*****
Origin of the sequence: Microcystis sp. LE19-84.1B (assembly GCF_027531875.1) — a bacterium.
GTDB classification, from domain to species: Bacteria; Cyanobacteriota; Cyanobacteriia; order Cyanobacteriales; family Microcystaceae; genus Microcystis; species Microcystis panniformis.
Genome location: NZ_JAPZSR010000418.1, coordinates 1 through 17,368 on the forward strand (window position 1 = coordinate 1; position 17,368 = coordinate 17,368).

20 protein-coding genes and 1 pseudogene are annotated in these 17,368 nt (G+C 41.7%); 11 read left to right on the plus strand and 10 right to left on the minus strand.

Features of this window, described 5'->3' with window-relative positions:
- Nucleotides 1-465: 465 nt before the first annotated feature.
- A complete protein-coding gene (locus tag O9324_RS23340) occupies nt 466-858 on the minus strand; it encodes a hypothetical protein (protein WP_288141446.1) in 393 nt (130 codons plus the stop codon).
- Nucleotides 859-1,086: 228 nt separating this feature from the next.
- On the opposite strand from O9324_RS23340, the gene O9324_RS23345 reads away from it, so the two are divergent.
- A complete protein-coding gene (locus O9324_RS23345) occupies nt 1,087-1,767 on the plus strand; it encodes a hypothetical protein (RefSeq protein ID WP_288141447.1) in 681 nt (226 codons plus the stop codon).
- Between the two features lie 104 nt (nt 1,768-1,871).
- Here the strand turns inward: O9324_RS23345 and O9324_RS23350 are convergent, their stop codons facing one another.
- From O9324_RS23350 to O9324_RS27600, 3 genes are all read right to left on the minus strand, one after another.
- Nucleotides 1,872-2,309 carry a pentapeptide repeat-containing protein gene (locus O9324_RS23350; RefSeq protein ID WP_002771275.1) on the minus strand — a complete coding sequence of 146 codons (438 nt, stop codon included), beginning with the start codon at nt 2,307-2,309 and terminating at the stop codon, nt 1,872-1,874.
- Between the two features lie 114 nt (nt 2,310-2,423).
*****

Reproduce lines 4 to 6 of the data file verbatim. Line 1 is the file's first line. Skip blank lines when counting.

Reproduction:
20 protein-coding genes and 1 pseudogene are annotated in these 17,368 nt (G+C 41.7%); 11 read left to right on the plus strand and 10 right to left on the minus strand.

Features of this window, described 5'->3' with window-relative positions:
- Nucleotides 1-465: 465 nt before the first annotated feature.